for years i helped organize or solely put together fundraiser concerts for amnesty international. it was my way of participating in a cause i considered worthwhile because i find meetings and group discussions tedious and mostly a waste of my time. a yearly practical activity was how i felt i was most useful; i had strong ties to both restauranteurs and professional musicians, and i used my connections for the promotion of something beneficial, human rights.
the events themselves were not huge – three bands, a dj, info stand selling t's, a few hundred people –, but basics are the same whether you're doing a big event or a small one. some things are essential, that is.
every year i started the concert planning meeting with a list of tasks and stressed the order of doing things. i was often found annoyingly arrogant for pointing out that group members were not to run to their friends and promise them gigs nor were they to call anyone before we had a location agreement. although i was called a bitch for acting patronizingly, i knew better: my list was based on past mistakes that happened when people were overly excited about doing good.
at the time i thought the incapability to hold oneself down for the requisite time was a feature of ngo youth: excited about saving the world without a second to waste. i also blamed the inability to realize that people who had something to offer – whether it was products, their artistry or time – had to select where and to whom they'd donate it, on youth and single-minded optimism. even if my fellow amnesty activists felt human rights and the concert was the coolest thing on the planet at the time, not everyone necessarily shared their conviction.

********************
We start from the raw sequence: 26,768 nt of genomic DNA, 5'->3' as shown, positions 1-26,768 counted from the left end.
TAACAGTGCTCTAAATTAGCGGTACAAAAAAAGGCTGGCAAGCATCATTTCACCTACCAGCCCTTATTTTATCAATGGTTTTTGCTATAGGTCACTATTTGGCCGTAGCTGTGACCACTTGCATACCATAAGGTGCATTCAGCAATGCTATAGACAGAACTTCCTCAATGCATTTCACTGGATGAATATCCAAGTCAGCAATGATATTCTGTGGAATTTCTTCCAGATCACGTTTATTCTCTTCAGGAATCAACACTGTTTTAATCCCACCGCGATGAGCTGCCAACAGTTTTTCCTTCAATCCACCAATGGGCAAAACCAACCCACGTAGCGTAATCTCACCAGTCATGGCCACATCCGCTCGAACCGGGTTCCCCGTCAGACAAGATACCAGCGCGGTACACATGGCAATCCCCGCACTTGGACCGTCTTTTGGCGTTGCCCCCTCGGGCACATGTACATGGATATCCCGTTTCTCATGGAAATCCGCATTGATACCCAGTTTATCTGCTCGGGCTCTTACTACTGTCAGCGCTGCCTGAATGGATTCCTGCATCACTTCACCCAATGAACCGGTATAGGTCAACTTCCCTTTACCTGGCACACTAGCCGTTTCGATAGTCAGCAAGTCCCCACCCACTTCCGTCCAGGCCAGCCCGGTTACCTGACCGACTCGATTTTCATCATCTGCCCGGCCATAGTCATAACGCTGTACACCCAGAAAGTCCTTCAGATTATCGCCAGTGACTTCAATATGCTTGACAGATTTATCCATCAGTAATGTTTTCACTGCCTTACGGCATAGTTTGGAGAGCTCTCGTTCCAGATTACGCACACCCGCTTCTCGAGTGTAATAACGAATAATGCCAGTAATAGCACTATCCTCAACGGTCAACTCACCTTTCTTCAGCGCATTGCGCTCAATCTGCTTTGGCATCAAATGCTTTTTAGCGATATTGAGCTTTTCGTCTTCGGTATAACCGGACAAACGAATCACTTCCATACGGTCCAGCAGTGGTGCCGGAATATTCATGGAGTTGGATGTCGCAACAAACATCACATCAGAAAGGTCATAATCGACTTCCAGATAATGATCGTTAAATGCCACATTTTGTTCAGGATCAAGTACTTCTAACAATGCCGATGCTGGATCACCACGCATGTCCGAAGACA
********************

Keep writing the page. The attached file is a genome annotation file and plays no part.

judging from discussions of late with friends i have come to realize that this haphazard pomposity was not left behind at ngo level. musicians, representatives of cosmetics companies and those in the business of alcohol are approached all the time and asked for collaboration in a myriad of projects. some of the stories i hear are unbelievable and, incredibly, well-known brands are not exempt from acting amateurishly.
it seems simple enough: you want stuff, they want visibility, right? well, yes, but there's more to building a successful sponsor deal. therefore, i want to share some pieces of wisdom when in search of sponsors...
here's a check list:
one, have a complete proposal. throwing a great idea is nothing but a waste of time to sponsors. and they are busy people.
-fully develop your idea before approaching anyone. the amount of requests people send that only state that "this is an incredible opportunity for you to portray your talent or promote your product to international/interesting people" is overwhelming. the baffling part is that the claim is completely vacuous unless there is an actual planned event with a list of planned invitations. in case this sounds self-evident, the reason i am pointing it out is because there often is none of those when people start approaching sponsors and performers. seriously, you cannot really think that a request stating "incredible" without any feasible meat around it would convince anyone, now did you?
two, have a date and venue first – unless you have free access to venues which most of us in need of sponsorship do not.
-musicians and companies need a date before making a commitment. plan a date that's reasonable for realization. for example, fiscal years do influence the amount of funds corporations have for sponsorship, tour dates determine where bands are, etc. timing your requests indicates you have the decency to find out who you're dealing with.
three, do calculate. determine your expectations according to your position.